We did, however, buy a new house and decided to hold on to our previous house as a rental property. The rental income just about covers the mortgage payments and property taxes. Any maintenance will push us into the red. I feel thats OK though, as property in the Bay Area continues to rise in value.

    Even if I continued to calculate our net worth, I’ll never feel comfortable sharing that publicly. I don’t mind if others do, but that’s just not part of my personality.

    Thanks for a thought-provoking article!

    • I hear you, FerdiS. I didnt track my net worth for a very long time, but have started to do that now…however that doesnt seem to have any effect on how I spend or do anything else with my finances. It is however good to observe for fun’s sake that it is heading up regularly.
      Bay Area housing market seems to be crazier than what we are seeing here in Canada. I have a sibling who lives there – so I hear some crazy stories about the housing market not covered in the media.


  15. Great article and I agree focusing on constantly fluctuating net worth can be problematic for some investors and can influence decision making and even spending habits. Unrealized gains can give investors a false sense of security, your housing market example is spot on too. Within the US, California in particular saw ridiculous price appreciation in the housing market, people thought they had money they really didn’t have from ridiculous appraisals and many homeowners tapped their “equity” which really wasn’t there and paid the price for it when the market prices dropped.

    • Hi Devin,
      I am seeing the same behavior here in Canada. With the inflated home prices, homeowners are tapping into their equity and spending like crazy. I met ppl lately who seemed extremely confident in their decisions of borrowing money against the house and raised my curiosity. We might heading down the same road that the US market saw last decade.

      Thanks for stopping by

  16. R2R,

    I think I put even less emphasis on net worth than you.

    To me, net worth is just a bragging number. “Look at me, I’m worth $1,000,000.”

    That’s nice, but that doesn’t mean you can actually spend $1,000,000. You don’t actually have that money.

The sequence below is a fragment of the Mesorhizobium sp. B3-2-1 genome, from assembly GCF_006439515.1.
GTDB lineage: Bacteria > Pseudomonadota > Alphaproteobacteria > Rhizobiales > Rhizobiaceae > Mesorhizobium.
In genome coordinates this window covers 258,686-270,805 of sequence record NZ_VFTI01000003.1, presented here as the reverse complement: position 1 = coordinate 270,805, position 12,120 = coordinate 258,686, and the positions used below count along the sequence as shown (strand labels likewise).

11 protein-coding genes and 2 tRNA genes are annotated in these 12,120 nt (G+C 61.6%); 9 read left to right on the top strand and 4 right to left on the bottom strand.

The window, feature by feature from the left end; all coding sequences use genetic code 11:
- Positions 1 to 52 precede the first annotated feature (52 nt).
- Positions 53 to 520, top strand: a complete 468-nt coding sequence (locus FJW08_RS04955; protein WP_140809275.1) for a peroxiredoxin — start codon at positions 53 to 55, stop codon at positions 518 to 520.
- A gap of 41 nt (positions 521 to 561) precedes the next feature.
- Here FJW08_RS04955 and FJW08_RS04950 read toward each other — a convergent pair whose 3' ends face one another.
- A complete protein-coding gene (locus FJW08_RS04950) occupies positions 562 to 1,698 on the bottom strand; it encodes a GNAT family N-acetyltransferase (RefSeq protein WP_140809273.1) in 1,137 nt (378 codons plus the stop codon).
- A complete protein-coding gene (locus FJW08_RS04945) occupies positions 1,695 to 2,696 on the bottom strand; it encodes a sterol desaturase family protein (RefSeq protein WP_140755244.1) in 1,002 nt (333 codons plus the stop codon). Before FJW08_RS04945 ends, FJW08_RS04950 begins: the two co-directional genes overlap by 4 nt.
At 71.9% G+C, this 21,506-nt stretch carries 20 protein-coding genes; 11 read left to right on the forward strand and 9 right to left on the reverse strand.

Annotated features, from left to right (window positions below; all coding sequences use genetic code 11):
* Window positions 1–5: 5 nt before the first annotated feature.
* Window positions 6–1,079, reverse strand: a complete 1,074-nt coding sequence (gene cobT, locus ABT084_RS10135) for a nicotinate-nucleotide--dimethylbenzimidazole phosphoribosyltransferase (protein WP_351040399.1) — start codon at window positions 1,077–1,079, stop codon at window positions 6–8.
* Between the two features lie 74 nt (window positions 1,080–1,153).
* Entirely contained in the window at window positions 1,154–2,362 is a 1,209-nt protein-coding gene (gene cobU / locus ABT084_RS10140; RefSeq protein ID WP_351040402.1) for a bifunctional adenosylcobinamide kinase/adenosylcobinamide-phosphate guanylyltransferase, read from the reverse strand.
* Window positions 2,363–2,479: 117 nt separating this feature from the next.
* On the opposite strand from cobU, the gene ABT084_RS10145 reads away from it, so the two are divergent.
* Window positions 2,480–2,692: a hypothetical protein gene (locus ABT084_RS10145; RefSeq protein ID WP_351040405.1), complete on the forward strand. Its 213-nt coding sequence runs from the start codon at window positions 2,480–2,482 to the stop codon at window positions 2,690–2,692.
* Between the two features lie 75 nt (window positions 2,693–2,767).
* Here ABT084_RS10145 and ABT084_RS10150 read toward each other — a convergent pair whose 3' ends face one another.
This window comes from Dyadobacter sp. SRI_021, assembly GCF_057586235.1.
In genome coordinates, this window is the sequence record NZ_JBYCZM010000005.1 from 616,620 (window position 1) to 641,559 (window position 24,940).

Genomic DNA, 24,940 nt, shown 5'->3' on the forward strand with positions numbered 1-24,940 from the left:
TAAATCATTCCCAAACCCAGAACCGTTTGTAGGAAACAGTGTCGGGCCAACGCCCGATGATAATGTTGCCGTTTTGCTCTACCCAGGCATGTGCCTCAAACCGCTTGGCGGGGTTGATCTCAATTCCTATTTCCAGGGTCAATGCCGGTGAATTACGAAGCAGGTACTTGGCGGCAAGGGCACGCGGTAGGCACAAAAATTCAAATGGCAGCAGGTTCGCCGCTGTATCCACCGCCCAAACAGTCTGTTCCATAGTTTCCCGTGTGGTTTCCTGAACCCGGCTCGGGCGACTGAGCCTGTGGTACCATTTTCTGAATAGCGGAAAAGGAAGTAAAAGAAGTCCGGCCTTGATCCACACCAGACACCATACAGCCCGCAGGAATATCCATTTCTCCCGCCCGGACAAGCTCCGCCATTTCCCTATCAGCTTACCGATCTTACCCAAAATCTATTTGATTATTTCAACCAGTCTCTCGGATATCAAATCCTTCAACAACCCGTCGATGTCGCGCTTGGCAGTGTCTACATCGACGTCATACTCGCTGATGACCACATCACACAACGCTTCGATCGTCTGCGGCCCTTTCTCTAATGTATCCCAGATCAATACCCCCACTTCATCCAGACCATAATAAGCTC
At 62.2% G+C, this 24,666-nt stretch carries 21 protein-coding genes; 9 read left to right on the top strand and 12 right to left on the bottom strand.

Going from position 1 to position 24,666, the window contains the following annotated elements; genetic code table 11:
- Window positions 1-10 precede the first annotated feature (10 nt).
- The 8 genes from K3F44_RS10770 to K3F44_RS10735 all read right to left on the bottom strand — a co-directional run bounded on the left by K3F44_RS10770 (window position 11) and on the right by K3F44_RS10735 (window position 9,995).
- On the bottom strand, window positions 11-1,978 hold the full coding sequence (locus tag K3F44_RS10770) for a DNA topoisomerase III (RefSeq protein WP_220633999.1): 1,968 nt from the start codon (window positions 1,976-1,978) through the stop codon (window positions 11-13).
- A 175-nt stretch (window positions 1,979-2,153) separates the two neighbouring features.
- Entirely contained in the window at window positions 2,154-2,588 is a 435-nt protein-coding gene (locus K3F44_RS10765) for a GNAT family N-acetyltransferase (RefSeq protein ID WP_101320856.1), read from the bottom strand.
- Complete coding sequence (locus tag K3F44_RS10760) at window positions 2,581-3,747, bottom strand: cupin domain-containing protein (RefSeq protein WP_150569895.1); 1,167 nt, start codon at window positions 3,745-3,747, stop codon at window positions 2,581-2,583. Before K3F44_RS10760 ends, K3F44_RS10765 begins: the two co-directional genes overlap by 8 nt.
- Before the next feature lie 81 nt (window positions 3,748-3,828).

To me, cash flow is a much more important measure. Access to self-replicating liquid capital is more important to me than a dollar amount that I don’t actually have, or paper wealth that fluctuates daily.

    No one ever retired early on their net worth. They did so on their passive income cash flow.

    This article hits the nail on the head.

    ARB–Angry Retail Banker

    • Thanks for the support and the words of affirmation, ARB.
      You are rights – its the cash flow that matters and looking at net worth doesnt do much rather than giving you false confidence and bragging rights.


  17. Nice article R2R! While the general direction of portfolio value is good to know, however, keeping a constant hawkish eye on the absolute value is not. For DGI bloggers like our self, the passive income generated by that portfolio is critical. Keep racing towards FI!

  18. R2R,

    Thanks for the inspiring post. It is great to be reminded to keep things in perspective. Investors should not get to be too confident with their net worth, as you said, because that is always in a constant state of flux. Personally, my only goal is to increase my net worth as fast as I can so that even with market fluctuations and investment mistakes, I am able to subsidize living expenses. I am looking forward to reading more posts! Thanks!


    • Thats the idea, Jim. Keep working away at it and increase the net worth – but avoid taking risks and investment or debt decisions based on it..that I feel is the way to go.

      Thanks for stopping by

  19. An interesting thought. I particularly like the perceived wealth phrase. I personally love the idea of tracking net worth, but like you said it can easily go up or down as the various assets change in value. The reason I like tracking it over time is that it forces learning (or possibly allows it). If I had not been watching my net worth over the GFC I would probably not have learnt as much about the importance of diversification, defensive assets, cashflow and the housing market in Australia.

    I think Tawcan said it best “the overall trend of your net worth is more important than the day-to-day”. That is why I ret and keep records every 6 months (sometimes more if something “interesting” happens (e.g. purchase a property).

    • Thats the essence of what I was trying to convey with this post, Tom. I find a lot of folks too obsessed with their net worth numbers and that turns out to be just a perceived wealth and nothing else. That shouldnt change how we live our day to day life and just because the stock market market is up – we shouldnt go out and buy a new car for instance.
      I agree that tracking net worth is an important part of personal finance – I track my net worth too — and funnily enough, I use the semi-annual results to watch for overall trends – as I find that monthly and quarterly tend to vary a lot.

      Thanks for stopping by and sharing your thoughts

      Best wishes